'Chuffed' reader sends Warren on search for meaning
COFFEE WITH WARREN, with Warren Harbeck
Something I wrote a month ago got one of my coffee companions "quite chuffed."
Well, British and Australian readers may chuckle at this, but I had never encountered the word before. I thought I had a pretty good idea what it meant, though and I was dismayed.
I was also quite wrong.
It all began with a column I wrote on Mexican human rights advocate Abel Barrera. Cochrane volunteer Leslie Davies, whose work in Mexico relates closely to his, wrote to me after Abel saw the column.
"Abel was quite chuffed about your article," she said.
I was crushed. I try so hard to get things right. What could I have possibly said to so upset the distinguished anthropologist?
At least, I assumed the word "chuffed" meant something like "upset" or "miffed."
I mean, look at the sounds in the word. The "ch" suggests the idea of being "cheesed off," and the letters "uff" clearly smack of "huff" (as "in a huff"), right?
When I considered the larger context of Leslies statement, however, that line of thinking troubled me. After all, her comments otherwise were complimentary and not accusatory.
So, I went online to one of my favourite word-sleuthing tools, www.dictionary.com. It related "chuffed" to "a noisy puffing or explosive sound, such as one made by a locomotive."
What was I to think? Was Abel so displeased with my column that he was huffing and puffing like a steam engine? Not very likely, considering what a peaceable fellow he is.
Thats when I turned to an extra service, called Ask Jeeves, offered at the top of the dictionary.com definition page. Ask Jeeves accesses examples of how a word is actually used in current media. I like this service very much.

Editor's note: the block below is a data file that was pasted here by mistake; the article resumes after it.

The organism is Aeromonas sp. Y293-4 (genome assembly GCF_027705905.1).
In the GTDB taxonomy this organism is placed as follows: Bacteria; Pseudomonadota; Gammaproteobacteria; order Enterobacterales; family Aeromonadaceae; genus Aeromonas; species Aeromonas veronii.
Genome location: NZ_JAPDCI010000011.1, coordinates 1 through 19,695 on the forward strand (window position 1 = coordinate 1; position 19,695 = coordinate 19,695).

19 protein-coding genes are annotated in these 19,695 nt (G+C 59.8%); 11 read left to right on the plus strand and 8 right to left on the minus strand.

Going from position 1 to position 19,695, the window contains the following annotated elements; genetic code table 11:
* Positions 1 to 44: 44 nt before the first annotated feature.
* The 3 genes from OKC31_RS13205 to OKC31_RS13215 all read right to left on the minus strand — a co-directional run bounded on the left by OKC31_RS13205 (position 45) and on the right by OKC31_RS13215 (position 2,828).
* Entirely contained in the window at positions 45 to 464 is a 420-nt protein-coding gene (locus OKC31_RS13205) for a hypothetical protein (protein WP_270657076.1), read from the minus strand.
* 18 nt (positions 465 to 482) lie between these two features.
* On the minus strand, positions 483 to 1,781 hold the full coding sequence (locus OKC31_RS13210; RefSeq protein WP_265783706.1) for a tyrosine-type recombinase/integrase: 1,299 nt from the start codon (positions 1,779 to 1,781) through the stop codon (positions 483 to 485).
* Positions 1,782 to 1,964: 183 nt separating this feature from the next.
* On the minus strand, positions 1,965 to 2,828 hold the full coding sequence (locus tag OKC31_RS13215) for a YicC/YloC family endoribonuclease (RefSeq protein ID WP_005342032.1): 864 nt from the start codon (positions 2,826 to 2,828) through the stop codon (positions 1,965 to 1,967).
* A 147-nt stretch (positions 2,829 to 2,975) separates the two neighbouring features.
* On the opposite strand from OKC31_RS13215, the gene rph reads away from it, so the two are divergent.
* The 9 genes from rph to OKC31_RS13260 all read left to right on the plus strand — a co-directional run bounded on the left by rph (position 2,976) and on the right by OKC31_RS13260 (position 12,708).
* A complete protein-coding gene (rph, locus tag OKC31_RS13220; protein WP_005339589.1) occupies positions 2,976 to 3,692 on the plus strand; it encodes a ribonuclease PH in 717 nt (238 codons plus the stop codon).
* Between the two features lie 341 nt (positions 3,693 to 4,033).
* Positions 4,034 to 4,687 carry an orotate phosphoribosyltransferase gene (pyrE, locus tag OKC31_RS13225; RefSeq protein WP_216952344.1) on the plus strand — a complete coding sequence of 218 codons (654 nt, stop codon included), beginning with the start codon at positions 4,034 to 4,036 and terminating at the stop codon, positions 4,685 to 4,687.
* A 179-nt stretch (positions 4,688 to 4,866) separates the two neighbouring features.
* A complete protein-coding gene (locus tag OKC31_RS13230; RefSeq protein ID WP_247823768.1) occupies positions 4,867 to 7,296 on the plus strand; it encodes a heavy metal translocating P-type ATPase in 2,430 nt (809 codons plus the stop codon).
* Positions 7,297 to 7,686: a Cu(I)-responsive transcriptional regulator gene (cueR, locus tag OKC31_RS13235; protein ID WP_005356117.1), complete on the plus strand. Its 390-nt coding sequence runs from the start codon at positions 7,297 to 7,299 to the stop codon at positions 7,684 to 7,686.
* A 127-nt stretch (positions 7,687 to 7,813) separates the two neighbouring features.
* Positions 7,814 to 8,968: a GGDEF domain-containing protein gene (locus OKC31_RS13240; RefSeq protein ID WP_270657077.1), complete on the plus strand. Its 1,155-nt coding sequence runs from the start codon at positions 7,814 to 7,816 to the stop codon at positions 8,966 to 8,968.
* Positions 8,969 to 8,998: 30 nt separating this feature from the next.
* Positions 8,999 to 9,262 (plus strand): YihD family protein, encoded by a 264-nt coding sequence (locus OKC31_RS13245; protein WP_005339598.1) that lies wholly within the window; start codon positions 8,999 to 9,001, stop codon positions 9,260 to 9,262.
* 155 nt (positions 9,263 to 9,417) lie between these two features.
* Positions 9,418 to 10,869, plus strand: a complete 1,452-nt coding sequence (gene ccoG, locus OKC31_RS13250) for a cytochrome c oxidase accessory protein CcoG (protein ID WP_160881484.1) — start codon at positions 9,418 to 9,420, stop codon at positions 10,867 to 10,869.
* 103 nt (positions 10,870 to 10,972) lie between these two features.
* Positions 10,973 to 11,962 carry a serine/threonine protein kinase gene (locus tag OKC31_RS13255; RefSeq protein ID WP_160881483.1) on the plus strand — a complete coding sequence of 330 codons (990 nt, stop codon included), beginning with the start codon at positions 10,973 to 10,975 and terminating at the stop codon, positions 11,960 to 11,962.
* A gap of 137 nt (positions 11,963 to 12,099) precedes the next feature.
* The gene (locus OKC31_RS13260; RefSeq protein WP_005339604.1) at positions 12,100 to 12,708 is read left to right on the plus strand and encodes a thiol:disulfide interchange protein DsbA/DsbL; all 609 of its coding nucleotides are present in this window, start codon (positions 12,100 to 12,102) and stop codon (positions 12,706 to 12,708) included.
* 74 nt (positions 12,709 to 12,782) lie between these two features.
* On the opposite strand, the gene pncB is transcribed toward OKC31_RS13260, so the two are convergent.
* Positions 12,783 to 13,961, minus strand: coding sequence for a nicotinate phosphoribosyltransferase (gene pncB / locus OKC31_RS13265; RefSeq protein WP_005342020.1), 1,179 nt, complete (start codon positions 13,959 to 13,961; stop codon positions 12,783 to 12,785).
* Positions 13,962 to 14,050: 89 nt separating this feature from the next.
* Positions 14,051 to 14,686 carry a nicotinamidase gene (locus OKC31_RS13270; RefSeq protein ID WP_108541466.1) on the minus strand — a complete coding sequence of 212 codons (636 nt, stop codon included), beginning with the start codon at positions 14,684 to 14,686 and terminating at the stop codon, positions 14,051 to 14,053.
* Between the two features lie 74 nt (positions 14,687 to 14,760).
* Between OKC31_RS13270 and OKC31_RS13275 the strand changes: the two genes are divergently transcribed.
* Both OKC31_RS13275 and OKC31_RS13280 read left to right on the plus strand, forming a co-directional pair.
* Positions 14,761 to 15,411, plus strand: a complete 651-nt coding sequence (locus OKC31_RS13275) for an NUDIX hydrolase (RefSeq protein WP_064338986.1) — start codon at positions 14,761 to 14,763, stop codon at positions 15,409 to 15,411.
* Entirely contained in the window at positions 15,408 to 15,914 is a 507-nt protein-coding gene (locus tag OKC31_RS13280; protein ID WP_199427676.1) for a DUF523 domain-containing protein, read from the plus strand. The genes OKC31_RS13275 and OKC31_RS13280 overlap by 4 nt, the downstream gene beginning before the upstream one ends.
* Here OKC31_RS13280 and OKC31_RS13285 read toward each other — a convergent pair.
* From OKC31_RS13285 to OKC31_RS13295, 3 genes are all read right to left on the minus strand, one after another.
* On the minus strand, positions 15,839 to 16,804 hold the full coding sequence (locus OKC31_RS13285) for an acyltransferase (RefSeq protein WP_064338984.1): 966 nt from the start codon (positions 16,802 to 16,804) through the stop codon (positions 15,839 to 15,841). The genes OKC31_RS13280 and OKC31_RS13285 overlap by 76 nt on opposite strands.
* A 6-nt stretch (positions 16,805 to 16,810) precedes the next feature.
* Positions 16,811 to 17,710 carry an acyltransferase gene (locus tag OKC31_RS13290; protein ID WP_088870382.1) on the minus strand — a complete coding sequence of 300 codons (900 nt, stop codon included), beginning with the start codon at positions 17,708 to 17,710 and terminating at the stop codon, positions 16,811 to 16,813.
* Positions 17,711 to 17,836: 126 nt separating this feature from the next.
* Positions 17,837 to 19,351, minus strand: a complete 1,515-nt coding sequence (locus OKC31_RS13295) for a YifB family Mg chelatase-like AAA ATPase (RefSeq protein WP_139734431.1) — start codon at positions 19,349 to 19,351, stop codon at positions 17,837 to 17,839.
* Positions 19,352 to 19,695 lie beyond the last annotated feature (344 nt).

When I typed in "chuffed," I found dozens of examples, but not one of them had anything to do with trains. The examples most definitely did, however, provide me precisely the data I needed for understanding what Leslie meant.
(I should note here that I have a distinct distrust for most dictionaries at the best of times, because they often lag far behind current word usage. A dictionary, after all, is only a mirror of how a word is actually used, and since language is constantly changing, by the time a dictionary is in print, it is already out of date.)
What, then, did I find in the examples that was so enlightening? One writer said he was "not altogether chuffed" when something unpleasant happened.
Others wrote of being "pretty chuffed," "really chuffed," "dead chuffed," "flattered and chuffed," "honoured and chuffed," and even "chuffed to monkeys" when something good happened.
From context, I concluded the word obviously means something like "pleased" or "delighted," and not, as I first thought, "miffed."
I wrote back to Leslie in Mexico to see if thats what she meant.
"Yup," she replied, "'chuffed' means 'delighted'! It's an Aussie expression (via Gran Bretaña, of course) and is much used 'down under.'"
Well, I thought the case was closed until two other things happened.
I was speaking with an Australian chap living in Cochrane and asked him about the word. He told me he had never encountered it till he visited northern England recently, and at first he too thought it meant "displeased." The embarrassment of misunderstandings eventually set him straight.
Then, of course, I had to peek at the multi-volume Oxford English Dictionary (OED for short), just to confirm my own findings. And guess what? According to the OED, for some speakers in 1960 England, "chuffed" did, indeed, mean "pleased." But for others of the same year, it meant just the opposite, "displeased."
Oh well, thats all part of the fascination and frustration of language.
By the way, speaking of "chuffed," my wife, Mary Anna, was chuffed to pieces over the surprise 60th birthday column I wrote about her a couple of weeks ago. Thanks for your many responses. You made me quite chuffed, too and I mean that in the most positive sense of the word.
© 2001 Warren Harbeck